CARAVAL by STEPHANIE GARBER
A REVIEW by ALEXA DUNCAN
I first heard of Caraval from the gaggle of creators I watch on YouTube. (Side note: If you didn’t already know, YouTube has a bustling community in which users talk about nothing but books. We call it BookTube. It’s wonderful.) It was everywhere and it was all anyone could talk about. Everyone—even publishers and industry professionals—kept comparing it to The Night Circus by Erin Morgenstern, a delightful adult novel centered around a magical circus. Since no one would shut up about Caraval, I knew I wanted to give it a go when it was eventually published in late January of last year.
Unfortunately, I was disappointed in what I read.
Caraval is set in a vague Spanish-inspired fantasy world and follows two sisters, Scarlett and Tella. Scarlett, the oldest, is responsible and careful, while Tella is reckless and prone to making less-than-smart choices. Scarlett and Tella live alone with their absolute jerk of a father, who physically and mentally abuses them at every turn. Scarlett, who was arranged to be married to a man she’s never met, is looking for a way out, not just for herself, but for her sister. That way out is Caraval, a magical carnival run by a man called Legend. After Tella is kidnapped by Legend, Scarlett must leave her home and save her sister by any means necessary.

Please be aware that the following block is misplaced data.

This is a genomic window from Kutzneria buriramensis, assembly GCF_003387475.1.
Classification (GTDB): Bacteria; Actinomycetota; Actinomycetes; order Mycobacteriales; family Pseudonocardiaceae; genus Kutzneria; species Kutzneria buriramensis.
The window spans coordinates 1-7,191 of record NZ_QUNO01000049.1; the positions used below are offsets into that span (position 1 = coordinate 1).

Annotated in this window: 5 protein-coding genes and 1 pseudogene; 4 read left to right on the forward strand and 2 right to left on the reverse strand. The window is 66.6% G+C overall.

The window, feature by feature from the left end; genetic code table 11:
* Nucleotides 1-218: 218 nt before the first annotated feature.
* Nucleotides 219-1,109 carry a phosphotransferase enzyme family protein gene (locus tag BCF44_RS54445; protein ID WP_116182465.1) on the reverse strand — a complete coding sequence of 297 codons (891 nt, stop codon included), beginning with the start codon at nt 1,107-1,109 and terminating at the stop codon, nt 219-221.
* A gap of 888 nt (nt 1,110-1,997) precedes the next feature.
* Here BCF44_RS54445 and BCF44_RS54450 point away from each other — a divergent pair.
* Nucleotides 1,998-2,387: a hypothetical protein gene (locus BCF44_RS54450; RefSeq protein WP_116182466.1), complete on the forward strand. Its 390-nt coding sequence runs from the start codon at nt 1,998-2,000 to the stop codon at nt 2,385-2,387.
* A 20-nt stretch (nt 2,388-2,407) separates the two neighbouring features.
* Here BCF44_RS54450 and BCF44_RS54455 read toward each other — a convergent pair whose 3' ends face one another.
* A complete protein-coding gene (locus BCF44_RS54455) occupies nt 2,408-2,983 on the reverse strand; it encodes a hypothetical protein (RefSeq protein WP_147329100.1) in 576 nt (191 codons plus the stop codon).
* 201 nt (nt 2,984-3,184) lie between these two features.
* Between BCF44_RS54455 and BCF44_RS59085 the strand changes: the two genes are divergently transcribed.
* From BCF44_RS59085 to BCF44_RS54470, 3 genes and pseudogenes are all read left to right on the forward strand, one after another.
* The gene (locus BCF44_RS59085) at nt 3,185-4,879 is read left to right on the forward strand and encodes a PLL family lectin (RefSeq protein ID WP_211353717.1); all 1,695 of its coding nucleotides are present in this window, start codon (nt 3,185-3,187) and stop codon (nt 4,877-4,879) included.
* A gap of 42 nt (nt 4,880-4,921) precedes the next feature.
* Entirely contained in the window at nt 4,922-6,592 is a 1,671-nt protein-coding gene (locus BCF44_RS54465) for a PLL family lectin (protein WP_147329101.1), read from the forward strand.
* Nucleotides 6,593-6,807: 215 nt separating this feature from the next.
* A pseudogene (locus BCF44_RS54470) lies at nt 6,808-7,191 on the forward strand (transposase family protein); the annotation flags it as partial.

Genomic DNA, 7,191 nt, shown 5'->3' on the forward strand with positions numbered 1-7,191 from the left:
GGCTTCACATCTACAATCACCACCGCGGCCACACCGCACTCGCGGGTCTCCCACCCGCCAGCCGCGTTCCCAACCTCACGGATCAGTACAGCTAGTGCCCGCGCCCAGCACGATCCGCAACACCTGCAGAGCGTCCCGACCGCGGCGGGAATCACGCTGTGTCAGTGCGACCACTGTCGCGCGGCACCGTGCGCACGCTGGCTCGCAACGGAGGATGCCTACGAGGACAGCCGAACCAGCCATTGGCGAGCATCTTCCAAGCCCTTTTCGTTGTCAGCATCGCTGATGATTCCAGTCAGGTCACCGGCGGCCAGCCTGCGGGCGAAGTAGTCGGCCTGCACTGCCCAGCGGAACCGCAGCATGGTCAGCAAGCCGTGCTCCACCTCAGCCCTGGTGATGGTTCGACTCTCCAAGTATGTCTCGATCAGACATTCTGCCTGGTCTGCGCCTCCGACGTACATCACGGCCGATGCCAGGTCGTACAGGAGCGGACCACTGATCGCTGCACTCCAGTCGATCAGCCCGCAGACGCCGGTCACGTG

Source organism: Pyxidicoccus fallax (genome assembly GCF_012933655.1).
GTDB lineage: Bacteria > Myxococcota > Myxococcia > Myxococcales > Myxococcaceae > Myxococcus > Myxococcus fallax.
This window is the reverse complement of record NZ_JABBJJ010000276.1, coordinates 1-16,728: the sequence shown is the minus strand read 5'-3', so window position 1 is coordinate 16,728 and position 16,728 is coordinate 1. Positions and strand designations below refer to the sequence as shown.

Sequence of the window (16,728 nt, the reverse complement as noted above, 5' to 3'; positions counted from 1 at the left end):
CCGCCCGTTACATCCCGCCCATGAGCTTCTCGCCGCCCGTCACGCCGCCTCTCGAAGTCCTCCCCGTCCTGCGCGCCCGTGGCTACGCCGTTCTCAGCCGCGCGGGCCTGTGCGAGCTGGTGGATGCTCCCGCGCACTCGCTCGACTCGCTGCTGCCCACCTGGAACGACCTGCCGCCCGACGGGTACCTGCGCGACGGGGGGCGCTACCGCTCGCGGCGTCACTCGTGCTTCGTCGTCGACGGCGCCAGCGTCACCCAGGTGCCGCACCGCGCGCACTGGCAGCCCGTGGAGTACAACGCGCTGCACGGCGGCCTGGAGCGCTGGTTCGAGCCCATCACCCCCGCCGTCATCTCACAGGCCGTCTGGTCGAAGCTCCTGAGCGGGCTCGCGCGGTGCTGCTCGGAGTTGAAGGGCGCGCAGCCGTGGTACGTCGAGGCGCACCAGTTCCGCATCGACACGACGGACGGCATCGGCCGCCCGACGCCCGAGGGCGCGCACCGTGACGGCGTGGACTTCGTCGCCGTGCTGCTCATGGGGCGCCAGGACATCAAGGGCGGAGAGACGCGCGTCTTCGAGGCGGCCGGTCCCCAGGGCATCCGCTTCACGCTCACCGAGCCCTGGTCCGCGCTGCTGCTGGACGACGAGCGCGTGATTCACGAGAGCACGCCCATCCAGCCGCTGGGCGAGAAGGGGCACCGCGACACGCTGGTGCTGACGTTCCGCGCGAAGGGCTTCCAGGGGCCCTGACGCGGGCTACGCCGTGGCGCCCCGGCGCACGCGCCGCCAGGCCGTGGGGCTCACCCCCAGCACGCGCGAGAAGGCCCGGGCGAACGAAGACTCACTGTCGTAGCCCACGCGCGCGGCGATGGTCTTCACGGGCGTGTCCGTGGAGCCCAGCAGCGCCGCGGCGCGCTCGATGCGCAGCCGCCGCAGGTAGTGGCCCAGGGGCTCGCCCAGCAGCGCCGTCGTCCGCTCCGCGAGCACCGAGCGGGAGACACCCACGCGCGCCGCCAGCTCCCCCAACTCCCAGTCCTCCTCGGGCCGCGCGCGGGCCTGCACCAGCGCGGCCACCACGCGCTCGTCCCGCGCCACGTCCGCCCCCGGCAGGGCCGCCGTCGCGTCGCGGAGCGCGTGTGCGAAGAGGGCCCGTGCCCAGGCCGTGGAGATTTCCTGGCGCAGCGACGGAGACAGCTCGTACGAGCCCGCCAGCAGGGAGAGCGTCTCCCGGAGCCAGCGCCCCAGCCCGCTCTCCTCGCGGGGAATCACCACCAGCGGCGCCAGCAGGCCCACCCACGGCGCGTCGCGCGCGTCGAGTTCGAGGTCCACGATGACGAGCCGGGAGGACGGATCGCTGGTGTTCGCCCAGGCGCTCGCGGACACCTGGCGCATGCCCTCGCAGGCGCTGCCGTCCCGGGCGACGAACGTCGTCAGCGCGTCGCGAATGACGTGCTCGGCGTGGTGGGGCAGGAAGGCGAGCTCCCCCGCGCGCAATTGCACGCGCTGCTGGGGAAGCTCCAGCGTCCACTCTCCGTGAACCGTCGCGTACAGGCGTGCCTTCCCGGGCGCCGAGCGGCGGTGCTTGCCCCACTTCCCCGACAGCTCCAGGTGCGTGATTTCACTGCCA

My main problem with Caraval is that everything felt too vague, too convenient, and too predictable. Scarlett, our main character, has trouble putting two and two together most of the time, even when the answers are right in front of her. Perhaps we can chalk this up to Caraval being Garber’s debut novel, but it was still annoying to read. As for the vagueness, there’s little to no worldbuilding to be found here. There’s magic, but we don’t get an explanation as to why it’s there. There’s Spanish-inspired names and places and aesthetics, but that’s all we know about our setting. Nothing gets explained and readers are left feeling rootless.
The writing, which you’ll either love or hate, got on my nerves. It’s clear that Garber was making certain stylistic choices with her prose to make the book feel more dream-like and whimsical. Some writers can pull this off magnificently. Laini Taylor is one of them. Read Daughter of Smoke and Bone if you haven’t yet. Garber, however, needs some work. She uses the same sentence structure over and over again to describe something. Here’s what I mean: “-Insert noun here- is like –insert color here-.” Garber does this many, many, many times throughout the novel, and, we get it. Things are colorful. Or something.
For all my griping, Caraval did have sparks of magic to it. Some of the scenarios Scarlett runs into while at Caraval were exciting to read about. Legend, who was pretty much the only character I cared about, was interesting as well. It’s not hard to see why people like Caraval, but it left me with more questions than answers. I supposed I could read the sequel, Legend, which came out this year, but I may just look up reviews on Goodreads instead.
You can pick up a copy of Caraval at the Argenta Library today!